CELEBRITY

OUR COVER STAR

Women's Weekly (Malaysia) - - CELEBRITY -

HOW DID GOOP BE­GIN?

I have had this very crazy, for­tu­nate life where I got to do so many things at such a young age. At 21, I was do­ing a movie in France where I got to stay in Bordeaux at an in­cred­i­ble win­ery, tour the re­gion, learn about Bordeaux wines, taste them all and find my favourites. So peo­ple started ask­ing me for ad­vice: “What did you like? What should I get?”

At 25, I bought a house and re­did it. Peo­ple wanted to know all about that. My friends would ask: “I’m look­ing for this kind of tile and you just did your house...” so I started ac­cu­mu­lat­ing all this in­for­ma­tion.

It then oc­curred to me that it was so cool that I had ac­cess to th­ese amaz­ing peo­ple. I would be at a con­fer­ence and meet a nu­tri­tion­ist at the fore­front of cut­ting-edge sci­ence and learn all about this cool stuff and I thought, surely there is a mother in Ohio who would love to have this in­for­ma­tion but does not have ac­cess to it.

Or, if I get to ask Kate Moss what the best vin­tage cloth­ing store in Lon­don is, then why shouldn’t you know that too? So, I just thought it would be fun to share it with peo­ple.

WHAT HAVE YOU LEARNT FROM CRE­AT­ING THIS BUSI­NESS?

One thing I have learnt through the harder things in life is that you must not fear suf­fer­ing. Suf­fer­ing gets rid of neg­a­tiv­ity and brings you closer to spir­i­tu­al­ity.

In my early 20s, some­body asked me what my ab­so­lute big­gest fear was. I said it would be my fa­ther dy­ing. When it did even­tu­ally hap­pen, it was very tough. It is still very hard for me, even years later.

But it has taught me that to fear suf­fer­ing, to fear bad things hap­pen­ing to you, is a real waste of en­ergy. I be­lieve that ev­ery­thing hap­pens for a rea­son. Noth­ing is ran­dom or oc­curs by chance. I try not to be in fear of the fear.

WHAT MAKES YOU HAPPY?

As corny as it sounds, it is the sim­plest things in life that have made me so happy, like slow­ing down, cook­ing for my fam­ily, hav­ing kids that are healthy. It is the re­la­tion­ships you have that makes you happy. I am very lucky to have two healthy chil­dren be­cause they keep me so grounded. It is great to have money, but if it was taken away and all I had was my fam­ily, I would be OK.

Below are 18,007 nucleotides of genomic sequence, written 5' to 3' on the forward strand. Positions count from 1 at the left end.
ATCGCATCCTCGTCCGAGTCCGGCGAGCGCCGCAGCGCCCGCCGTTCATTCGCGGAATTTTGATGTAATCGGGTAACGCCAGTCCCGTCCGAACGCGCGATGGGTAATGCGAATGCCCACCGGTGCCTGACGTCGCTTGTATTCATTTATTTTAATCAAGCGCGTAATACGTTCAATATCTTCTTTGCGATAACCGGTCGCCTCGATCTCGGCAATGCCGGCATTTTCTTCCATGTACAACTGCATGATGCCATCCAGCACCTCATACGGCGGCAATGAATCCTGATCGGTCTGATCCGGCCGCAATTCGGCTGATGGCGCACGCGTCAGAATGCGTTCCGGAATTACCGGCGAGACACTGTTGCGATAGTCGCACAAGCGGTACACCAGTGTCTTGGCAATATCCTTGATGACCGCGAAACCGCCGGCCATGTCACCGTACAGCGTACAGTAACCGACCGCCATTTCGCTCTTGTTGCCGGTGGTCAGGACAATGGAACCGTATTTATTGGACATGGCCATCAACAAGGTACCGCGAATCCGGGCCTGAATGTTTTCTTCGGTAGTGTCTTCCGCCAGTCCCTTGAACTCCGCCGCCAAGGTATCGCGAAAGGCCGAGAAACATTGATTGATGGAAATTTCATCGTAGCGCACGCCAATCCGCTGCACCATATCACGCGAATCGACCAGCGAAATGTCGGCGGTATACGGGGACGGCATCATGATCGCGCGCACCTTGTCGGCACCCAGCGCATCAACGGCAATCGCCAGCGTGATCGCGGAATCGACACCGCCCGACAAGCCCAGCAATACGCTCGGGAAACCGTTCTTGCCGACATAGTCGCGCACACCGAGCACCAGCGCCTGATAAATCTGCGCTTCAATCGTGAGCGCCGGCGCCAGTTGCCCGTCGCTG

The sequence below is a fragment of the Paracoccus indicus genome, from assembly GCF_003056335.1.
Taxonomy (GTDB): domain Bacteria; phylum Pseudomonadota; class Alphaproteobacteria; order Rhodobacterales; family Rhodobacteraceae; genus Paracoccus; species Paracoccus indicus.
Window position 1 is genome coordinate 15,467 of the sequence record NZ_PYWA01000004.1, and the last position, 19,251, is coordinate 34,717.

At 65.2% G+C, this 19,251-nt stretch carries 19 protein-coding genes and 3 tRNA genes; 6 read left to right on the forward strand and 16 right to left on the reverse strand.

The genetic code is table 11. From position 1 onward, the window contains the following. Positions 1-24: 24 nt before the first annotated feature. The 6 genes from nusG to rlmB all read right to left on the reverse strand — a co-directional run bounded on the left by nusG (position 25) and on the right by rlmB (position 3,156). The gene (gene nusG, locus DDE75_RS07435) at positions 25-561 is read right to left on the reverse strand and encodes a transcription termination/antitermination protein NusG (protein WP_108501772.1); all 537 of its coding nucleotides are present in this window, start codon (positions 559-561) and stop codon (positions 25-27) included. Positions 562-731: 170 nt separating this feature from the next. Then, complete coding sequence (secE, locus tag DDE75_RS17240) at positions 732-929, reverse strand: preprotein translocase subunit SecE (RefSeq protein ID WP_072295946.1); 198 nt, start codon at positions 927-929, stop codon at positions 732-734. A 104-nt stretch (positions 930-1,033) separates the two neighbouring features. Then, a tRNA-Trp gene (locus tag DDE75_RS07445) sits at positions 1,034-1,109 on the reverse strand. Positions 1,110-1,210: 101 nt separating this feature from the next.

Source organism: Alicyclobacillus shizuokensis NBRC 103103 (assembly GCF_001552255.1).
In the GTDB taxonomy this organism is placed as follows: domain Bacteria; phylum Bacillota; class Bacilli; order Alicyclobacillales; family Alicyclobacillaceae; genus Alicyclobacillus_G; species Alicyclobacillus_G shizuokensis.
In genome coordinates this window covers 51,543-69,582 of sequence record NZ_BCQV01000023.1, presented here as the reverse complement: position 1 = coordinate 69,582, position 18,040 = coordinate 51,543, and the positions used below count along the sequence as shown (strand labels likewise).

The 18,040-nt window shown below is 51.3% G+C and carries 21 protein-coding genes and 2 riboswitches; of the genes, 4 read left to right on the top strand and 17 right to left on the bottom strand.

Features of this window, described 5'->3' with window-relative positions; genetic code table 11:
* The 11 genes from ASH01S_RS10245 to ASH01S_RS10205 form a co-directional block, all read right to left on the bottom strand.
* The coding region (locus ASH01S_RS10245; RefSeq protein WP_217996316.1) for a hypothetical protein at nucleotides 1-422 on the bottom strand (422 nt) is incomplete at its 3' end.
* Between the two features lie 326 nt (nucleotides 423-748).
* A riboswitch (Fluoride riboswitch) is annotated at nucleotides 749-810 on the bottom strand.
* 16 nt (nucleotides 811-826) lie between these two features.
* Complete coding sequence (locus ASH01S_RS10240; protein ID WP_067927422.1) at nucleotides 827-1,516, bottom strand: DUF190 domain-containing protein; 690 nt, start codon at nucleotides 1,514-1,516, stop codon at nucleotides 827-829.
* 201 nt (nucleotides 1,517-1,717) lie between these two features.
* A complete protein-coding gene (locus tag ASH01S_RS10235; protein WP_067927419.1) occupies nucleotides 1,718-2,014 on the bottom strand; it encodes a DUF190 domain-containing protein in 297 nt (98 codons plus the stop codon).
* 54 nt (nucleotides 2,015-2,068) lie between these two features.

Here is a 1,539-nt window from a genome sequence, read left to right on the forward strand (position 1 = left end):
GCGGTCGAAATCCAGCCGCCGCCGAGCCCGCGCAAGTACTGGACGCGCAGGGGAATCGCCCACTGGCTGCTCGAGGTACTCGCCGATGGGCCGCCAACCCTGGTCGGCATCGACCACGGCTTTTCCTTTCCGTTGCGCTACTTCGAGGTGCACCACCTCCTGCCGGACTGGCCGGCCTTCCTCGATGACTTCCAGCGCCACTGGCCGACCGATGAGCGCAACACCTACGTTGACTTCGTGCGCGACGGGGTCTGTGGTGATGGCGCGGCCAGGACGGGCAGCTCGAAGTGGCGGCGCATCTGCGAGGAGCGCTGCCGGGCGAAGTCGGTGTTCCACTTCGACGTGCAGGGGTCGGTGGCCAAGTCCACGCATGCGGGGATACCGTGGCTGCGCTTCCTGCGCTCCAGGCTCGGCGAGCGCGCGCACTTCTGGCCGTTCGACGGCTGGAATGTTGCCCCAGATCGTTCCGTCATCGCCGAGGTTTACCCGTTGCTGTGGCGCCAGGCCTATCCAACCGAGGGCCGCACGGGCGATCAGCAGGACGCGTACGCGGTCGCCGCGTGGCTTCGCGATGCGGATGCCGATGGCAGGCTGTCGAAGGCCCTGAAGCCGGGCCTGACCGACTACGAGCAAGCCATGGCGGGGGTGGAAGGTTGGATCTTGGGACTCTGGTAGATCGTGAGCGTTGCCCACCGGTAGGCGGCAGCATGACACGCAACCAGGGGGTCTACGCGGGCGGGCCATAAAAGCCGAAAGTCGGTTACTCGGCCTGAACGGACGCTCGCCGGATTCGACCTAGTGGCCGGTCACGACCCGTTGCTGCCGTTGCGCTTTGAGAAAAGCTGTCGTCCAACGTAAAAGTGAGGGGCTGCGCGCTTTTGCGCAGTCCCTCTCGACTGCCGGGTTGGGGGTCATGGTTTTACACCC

GOOP IS DE­SCRIBED AS A “MOD­ERN LIFE­STYLE BRAND”, BUT YOU DRAW ON AN­CIENT TECH­NIQUES SUCH AS MEDITATION TO COPE WITH THE STRESSES OF 21ST CEN­TURY LIV­ING...

I am in­ter­ested in any spir­i­tual prac­tice, whether it is Bud­dhism or Kab­balah etc. I read ev­ery­thing. I en­joy read­ing about Eastern philoso­phies. The in­ter­est­ing thing is, they all say ex­actly the same thing. It boils down to the same idea.

I was read­ing th­ese ar­ti­cles about how meditation af­fects your brain, and how it con­nects your dif­fer­ent cor­texes, in­te­grates your left and right side, and low­ers your blood pres­sure. So I started do­ing it. I am not as con­sis­tent as I want to be, but it is very cool and in­ter­est­ing to see what comes up. You re­ally can tell where you are emo­tion­ally.

HOW HAVE YOUR EX­PE­RI­ENCES AS A VE­GAN IN­FLU­ENCED WHAT YOU SHARE THROUGH GOOP?

The big things are pro­cessed food and foods that have tons of chem­i­cals and pes­ti­cides. I try to stay away from that.

“We are a pret bal­anced house. I mean, kids eat sugar... that’s how it goes. But we have or­ganic snacks and Oreos too ”

I love French fries, cheese, mar­ti­nis and all that kind of thing. We are a pretty bal­anced house. I mean, kids eat sugar... that’s how it goes. But we have or­ganic snacks and Oreos too.

When my dad got sick, I was 26 years old. It was the first time I con­tem­plated that some­body could have au­ton­omy over their health. While he was hav­ing ra­di­a­tion, surgery and eat­ing through a feed­ing tube, I thought, “Well, I am push­ing this can of pro­cessed pro­tein di­rectly into his stom­ach!”.

I re­mem­ber think­ing, “There is a bunch of chem­i­cals in this shit!”

That was when I started do­ing a lot of re­search on can­cer and the ef­fects of sugar, en­vi­ron­men­tal tox­ins, pes­ti­cides and ev­ery­thing else.

As soon as you test some­thing and it works, and you start feel­ing bet­ter, you re­ally catch that well­ness bug.

WHAT DO YOU HOPE THAT YOUR LEGACY AS A BUSI­NESS­WOMAN AND “LIFE­STYLE GURU” WILL BE?

It is im­por­tant to live as au­then­ti­cally as you can. You should try to do your best, do the things that are mean­ing­ful to you, and not worry about what other peo­ple think. I have learnt to be more fear­less and just let all my anx­i­eties go. It is very lib­er­at­ing and em­pow­er­ing.

I like to think of my­self as a good per­son who is sim­ply try­ing to share some of my ex­pe­ri­ences. I try to look at the big pic­ture and share about the things that I am in­ter­ested in.

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